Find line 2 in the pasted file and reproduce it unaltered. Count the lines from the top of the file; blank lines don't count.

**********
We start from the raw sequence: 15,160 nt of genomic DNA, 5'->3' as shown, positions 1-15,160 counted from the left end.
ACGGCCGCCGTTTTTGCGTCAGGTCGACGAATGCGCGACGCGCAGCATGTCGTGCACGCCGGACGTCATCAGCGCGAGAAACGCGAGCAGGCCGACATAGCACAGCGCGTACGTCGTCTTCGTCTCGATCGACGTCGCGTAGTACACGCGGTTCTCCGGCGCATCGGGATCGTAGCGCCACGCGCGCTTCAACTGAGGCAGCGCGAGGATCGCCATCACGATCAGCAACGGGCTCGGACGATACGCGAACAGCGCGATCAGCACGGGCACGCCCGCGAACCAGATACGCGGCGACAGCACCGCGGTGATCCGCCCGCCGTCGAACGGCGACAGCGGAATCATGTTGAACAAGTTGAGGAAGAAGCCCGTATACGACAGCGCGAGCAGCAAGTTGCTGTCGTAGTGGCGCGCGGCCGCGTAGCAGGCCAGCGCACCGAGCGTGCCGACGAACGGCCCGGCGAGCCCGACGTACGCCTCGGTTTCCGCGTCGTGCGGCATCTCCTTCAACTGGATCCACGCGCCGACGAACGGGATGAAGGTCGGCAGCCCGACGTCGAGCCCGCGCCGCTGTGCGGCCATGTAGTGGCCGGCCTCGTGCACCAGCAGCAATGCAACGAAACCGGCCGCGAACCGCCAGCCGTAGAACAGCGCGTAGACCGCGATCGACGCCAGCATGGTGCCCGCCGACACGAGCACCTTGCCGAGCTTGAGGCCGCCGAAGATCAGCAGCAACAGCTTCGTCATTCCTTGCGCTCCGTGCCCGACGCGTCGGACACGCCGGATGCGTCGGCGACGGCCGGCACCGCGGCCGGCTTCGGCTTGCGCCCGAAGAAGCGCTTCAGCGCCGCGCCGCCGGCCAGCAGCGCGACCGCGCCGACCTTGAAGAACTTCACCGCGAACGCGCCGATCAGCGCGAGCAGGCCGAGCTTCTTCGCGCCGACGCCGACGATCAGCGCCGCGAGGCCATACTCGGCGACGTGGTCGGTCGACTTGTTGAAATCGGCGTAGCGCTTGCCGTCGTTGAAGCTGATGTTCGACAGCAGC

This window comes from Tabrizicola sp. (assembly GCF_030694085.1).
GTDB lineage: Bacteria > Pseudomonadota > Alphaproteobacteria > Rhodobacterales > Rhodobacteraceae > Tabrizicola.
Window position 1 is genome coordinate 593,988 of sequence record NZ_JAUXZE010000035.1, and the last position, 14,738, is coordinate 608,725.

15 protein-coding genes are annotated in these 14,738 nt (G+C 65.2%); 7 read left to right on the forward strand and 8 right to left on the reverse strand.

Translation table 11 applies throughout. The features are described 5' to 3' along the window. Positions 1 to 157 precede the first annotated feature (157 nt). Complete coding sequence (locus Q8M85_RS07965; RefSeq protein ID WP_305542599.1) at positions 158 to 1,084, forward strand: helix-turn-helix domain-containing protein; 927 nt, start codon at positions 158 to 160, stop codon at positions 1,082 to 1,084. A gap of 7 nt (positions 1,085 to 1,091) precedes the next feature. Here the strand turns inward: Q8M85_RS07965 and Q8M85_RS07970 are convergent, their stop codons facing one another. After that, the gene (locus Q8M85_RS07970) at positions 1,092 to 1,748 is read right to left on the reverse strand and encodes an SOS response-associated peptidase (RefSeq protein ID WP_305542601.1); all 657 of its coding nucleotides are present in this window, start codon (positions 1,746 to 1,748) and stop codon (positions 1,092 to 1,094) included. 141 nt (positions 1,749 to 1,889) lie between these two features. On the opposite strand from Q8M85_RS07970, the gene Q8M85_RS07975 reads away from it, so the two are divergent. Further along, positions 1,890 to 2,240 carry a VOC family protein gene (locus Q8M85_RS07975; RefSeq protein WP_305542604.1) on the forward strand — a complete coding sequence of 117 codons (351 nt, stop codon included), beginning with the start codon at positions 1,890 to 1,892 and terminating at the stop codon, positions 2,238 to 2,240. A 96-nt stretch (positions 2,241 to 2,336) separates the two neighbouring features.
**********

ACGGCCGCCGTTTTTGCGTCAGGTCGACGAATGCGCGACGCGCAGCATGTCGTGCACGCCGGACGTCATCAGCGCGAGAAACGCGAGCAGGCCGACATAGCACAGCGCGTACGTCGTCTTCGTCTCGATCGACGTCGCGTAGTACACGCGGTTCTCCGGCGCATCGGGATCGTAGCGCCACGCGCGCTTCAACTGAGGCAGCGCGAGGATCGCCATCACGATCAGCAACGGGCTCGGACGATACGCGAACAGCGCGATCAGCACGGGCACGCCCGCGAACCAGATACGCGGCGACAGCACCGCGGTGATCCGCCCGCCGTCGAACGGCGACAGCGGAATCATGTTGAACAAGTTGAGGAAGAAGCCCGTATACGACAGCGCGAGCAGCAAGTTGCTGTCGTAGTGGCGCGCGGCCGCGTAGCAGGCCAGCGCACCGAGCGTGCCGACGAACGGCCCGGCGAGCCCGACGTACGCCTCGGTTTCCGCGTCGTGCGGCATCTCCTTCAACTGGATCCACGCGCCGACGAACGGGATGAAGGTCGGCAGCCCGACGTCGAGCCCGCGCCGCTGTGCGGCCATGTAGTGGCCGGCCTCGTGCACCAGCAGCAATGCAACGAAACCGGCCGCGAACCGCCAGCCGTAGAACAGCGCGTAGACCGCGATCGACGCCAGCATGGTGCCCGCCGACACGAGCACCTTGCCGAGCTTGAGGCCGCCGAAGATCAGCAGCAACAGCTTCGTCATTCCTTGCGCTCCGTGCCCGACGCGTCGGACACGCCGGATGCGTCGGCGACGGCCGGCACCGCGGCCGGCTTCGGCTTGCGCCCGAAGAAGCGCTTCAGCGCCGCGCCGCCGGCCAGCAGCGCGACCGCGCCGACCTTGAAGAACTTCACCGCGAACGCGCCGATCAGCGCGAGCAGGCCGAGCTTCTTCGCGCCGACGCCGACGATCAGCGCCGCGAGGCCATACTCGGCGACGTGGTCGGTCGACTTGTTGAAATCGGCGTAGCGCTTGCCGTCGTTGAAGCTGATGTTCGACAGCAGC